To mark Dylan's 70th birthday, on 24 May, I decided to travel down it, to see what can be found there, a century after the early bluesmen were born. I started in Memphis, pulling into town during a Biblical cloudburst. The Madison Hotel, when I found it through the curtains of rain, was a haven of dirty martinis and high thread-count sheets, but I had to wait for the dried-out morning to see Beale Street ("The Home of the Blues") in its sunlit finery.
The second most visited street in the USA after Bourbon Street, New Orleans, Beale was home in the 1900s to segregated Memphis's black culture, its banks, barbers' shops, clubs and shops. WC Handy, a Clarksdale trumpet player brought in by the mayor in 1903 as a music teacher to a local band, wrote "Beale Street Blues" in 1916, and from the 1920s to the war, every black musician, from Louis Armstrong to BB King, came to pay tribute.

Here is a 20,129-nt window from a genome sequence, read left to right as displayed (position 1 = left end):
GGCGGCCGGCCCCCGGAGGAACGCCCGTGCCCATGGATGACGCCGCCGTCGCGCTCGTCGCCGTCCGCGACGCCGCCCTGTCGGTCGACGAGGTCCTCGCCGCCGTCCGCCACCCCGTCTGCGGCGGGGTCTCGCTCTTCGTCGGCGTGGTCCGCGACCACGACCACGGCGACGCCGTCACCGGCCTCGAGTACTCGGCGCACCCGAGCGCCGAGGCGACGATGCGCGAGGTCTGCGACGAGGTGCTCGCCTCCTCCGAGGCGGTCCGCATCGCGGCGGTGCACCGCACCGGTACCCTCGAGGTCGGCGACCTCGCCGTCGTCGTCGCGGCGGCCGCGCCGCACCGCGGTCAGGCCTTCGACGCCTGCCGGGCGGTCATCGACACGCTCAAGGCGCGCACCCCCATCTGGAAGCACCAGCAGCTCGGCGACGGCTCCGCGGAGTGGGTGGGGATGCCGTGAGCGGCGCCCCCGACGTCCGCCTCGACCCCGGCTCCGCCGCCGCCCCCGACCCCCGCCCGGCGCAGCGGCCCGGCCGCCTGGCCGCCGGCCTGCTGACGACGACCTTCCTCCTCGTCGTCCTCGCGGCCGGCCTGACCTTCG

The Memphis Rock 'n' Soul Museum at 191 Beale will give you the history, along with a moving evocation of sharecropper life in 1920s Mississippi. Beale Street itself, however, is now two blocks of tourist stuff between 2nd and 4th Street. The Rum Boogie Café will serve you delicious barbecue ribs, the Strange Cargo shop will sell you made-in-Korea, guitar-themed shirts for $50, but the sightseers might put you off.
You'd be better off visiting Sun Studios. Easily spotted by the giant guitar over its front door, Sun heard the first notes of rock'n'roll. In 1953, a handsome dude from Tupelo came in and asked if he could record a Connie Francis cover for his Mom's birthday. His surname was written in the book as "Prestly". You must visit Graceland, not just to check out where Elvis lived for 20 years, but to see what passed for good taste in the 1960s. The piss-elegant glassware and table settings! The African-bush décor of the living-room! The billiards room with the miles of pleated material on the ceiling!